US3605368A - Ceiling system with masking strips at panel joints - Google Patents

Ceiling system with masking strips at panel joints Download PDF

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US3605368A
US3605368A US3605368DA US3605368A US 3605368 A US3605368 A US 3605368A US 3605368D A US3605368D A US 3605368DA US 3605368 A US3605368 A US 3605368A
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Prior art keywords
ceiling
panels
grooves
support members
strips
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Elie G Lalouche
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Simpson Timber Co
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Simpson Timber Co
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    • EFIXED CONSTRUCTIONS
    • E04BUILDING
    • E04BGENERAL BUILDING CONSTRUCTIONS; WALLS, e.g. PARTITIONS; ROOFS; FLOORS; CEILINGS; INSULATION OR OTHER PROTECTION OF BUILDINGS
    • E04B9/00Ceilings; Construction of ceilings, e.g. false ceilings; Ceiling construction with regard to insulation
    • E04B9/22Connection of slabs, panels, sheets or the like to the supporting construction
    • E04B9/24Connection of slabs, panels, sheets or the like to the supporting construction with the slabs, panels, sheets or the like positioned on the upperside of, or held against the underside of the horizontal flanges of the supporting construction or accessory means connected thereto
    • E04B9/245Connection of slabs, panels, sheets or the like to the supporting construction with the slabs, panels, sheets or the like positioned on the upperside of, or held against the underside of the horizontal flanges of the supporting construction or accessory means connected thereto by means of screws, bolts or clamping strips held against the underside of the supporting construction

Abstract

CEILING PANELS MADE OF WET OR DRY FELTED WOOD FIBER WITH A DECORATIVE SURFACE ON THE EXPOSED SURFACE THEREOF ARE INSTALLED BY STAPLING THE CEILING PANELS TO CEILING SUPPORT MEMBERS AT SPACED INTERVALS ALONG GROOVES ROUTED AT INTERVALS IN THE PANELS CORRESPONDING TO THE SPACING OF THE CEILING SUPPORT MEMBERS, AND ALONG THE LENGTHWISE EDGES OF THE PANELS. TO MASK THE STAPLES, GROOVES AND JOINTS BETWEEN THE PANELS AND ELONGATED RESILIENT PLASTIC STRIP HAVING PROTRUSIONS THEREON ADAPTED TO GRPI THE SIDES OF THE GROOVES ARE INSERTED INTO THE GROOVE. THE PLASTIC STRIP LAYS FLUSH WITH THE EXPOSED FACE OF THE CEILING PANEL GIVING THE OVERALL CEILING AN AESTHETICALLY APPEALING APPEARANCE.

Description

P 20, 1971 E. G. LALOUCHE 3,605,368

CEILING SYSTEM WITH MASKING STRIPS AT PANEL JOINTS Filed Sept. 22. 1969 mm z P2 ?4 /4o 2 2 I2 20 I4 1F 11 Z A ELIE ejizflzr is 0 m @QMW ATTORNEYS United States Patent Cl. 52-460 2 Claims ABSTRACT OF THE DISCLOSURE Ceiling panels made of wet or dry felted wood fiber with a decorative surface on the exposed surface thereof are installed by stapling the ceiling panels to ceiling support members at spaced intervals along grooves routed at intervals in the panels corresponding to the spacing of the ceiling support members, and along the lengthwise edges of the panels. To mask the staples, grooves and joints between the panels an elongated resilient plastic strip having protrusions thereon adapted to grip the sides of the grooves are inserted into the groove. The plastic strip lays flush with the exposed face of the ceiling panel giving the overall ceiling an aesthetically appealing appearance.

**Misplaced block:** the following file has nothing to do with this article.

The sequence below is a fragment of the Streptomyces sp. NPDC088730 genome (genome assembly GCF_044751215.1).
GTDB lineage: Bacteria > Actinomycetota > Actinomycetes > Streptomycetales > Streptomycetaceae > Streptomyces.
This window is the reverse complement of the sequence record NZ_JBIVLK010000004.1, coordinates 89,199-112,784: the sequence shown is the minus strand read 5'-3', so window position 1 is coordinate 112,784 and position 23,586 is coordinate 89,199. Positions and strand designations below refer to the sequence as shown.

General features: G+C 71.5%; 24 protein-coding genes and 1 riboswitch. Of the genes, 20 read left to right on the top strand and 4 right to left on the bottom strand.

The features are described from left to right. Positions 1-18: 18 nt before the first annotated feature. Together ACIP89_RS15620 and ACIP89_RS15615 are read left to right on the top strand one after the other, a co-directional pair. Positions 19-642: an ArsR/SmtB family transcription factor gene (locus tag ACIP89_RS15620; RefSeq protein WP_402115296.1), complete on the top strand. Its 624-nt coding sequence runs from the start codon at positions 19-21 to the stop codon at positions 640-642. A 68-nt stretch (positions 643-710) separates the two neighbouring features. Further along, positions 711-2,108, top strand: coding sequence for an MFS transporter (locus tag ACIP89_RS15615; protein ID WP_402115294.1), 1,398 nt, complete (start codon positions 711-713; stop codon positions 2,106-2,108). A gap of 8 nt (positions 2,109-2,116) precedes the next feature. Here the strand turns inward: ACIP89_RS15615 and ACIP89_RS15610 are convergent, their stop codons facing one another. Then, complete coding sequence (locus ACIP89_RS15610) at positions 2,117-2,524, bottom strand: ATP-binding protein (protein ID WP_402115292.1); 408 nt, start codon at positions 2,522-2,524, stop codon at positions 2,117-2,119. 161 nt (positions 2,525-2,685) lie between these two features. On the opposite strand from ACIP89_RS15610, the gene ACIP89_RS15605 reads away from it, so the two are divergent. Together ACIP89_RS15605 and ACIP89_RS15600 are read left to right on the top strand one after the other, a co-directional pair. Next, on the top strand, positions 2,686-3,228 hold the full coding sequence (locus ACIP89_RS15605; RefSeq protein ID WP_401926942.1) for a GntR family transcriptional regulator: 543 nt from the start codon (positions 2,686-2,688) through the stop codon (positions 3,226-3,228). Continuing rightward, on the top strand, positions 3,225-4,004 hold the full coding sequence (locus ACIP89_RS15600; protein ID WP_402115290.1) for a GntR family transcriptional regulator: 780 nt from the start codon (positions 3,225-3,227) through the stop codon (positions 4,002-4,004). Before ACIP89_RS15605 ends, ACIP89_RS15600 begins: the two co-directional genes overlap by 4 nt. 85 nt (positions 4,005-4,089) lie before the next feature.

BACKGROUND OF THE INVENTION Field of the invention This invention relates to a ceiling system and method for installing a ceiling.

PRIOR ART RELATING TO THE DISCLOSURE Ceilings consisting of ceiling panels made of pressed wood fiber stapled to ceiling support members have been extensively used in the mobile home industry and in some areas of domestic housing and commercial buildings. Such ceilings can be quickly installed with a minimum amount of labor. To render the ceiling installation aesthetically appealing various ways have been devised to mask thestaples used to support the ceiling panels in place against the ceiling support members and to mask the joints between two or more ceiling panels. Baflle boards tacked over the joints and/or staples have been used as well as elongated plastic strips which are slid into grooved tracks in the ceiling panels from one end of the panel. Baille boards protrude from the surface of the ceiling giving an undesired appearance. Plastic strips of the type described are difiicult and time consuming to install for they must be slid into a groove in the ceiling panel from one end of the ceiling panel.

SUMMARY OF THE INVENTION This invention relates to a ceiling system wherein ceiling panels are stapled to ceiling supportmembers in routed out portions of a ceiling panel along the lengthwise edges of the panel and at spaced intervals between the ends of the panel parallel to the ceiling support members. Elongated extruded strips of resilient plastic material are pressed into the grooves to mask the staples and the joints between the ceiling panels. The plastic strip is adapted to lay flush with-the exposed surface of the ceiling. Gripping members running the length of and protruding from the body of the plastic strip hold the strip in place in the grooves. The plastic strips are easily and quickly inserted with a minimum of effort and can be easily removed if desired.

BRIEF DESCRIPTION OF THE DRAWINGS FIG. 1 is a partial perspective view of a section of two ceiling panels secured to a ceiling support member by a staple, the joint and the staple being masked with a plastic strip inserted into a'slot along the edges of the panels;

3,605,368 Patented Sept. 20, 1971 FIG. 2 is a sectional View of a ceiling installation as shown in FIG. 1 illustrating placement of the ceiling panel relative to the ceiling support members;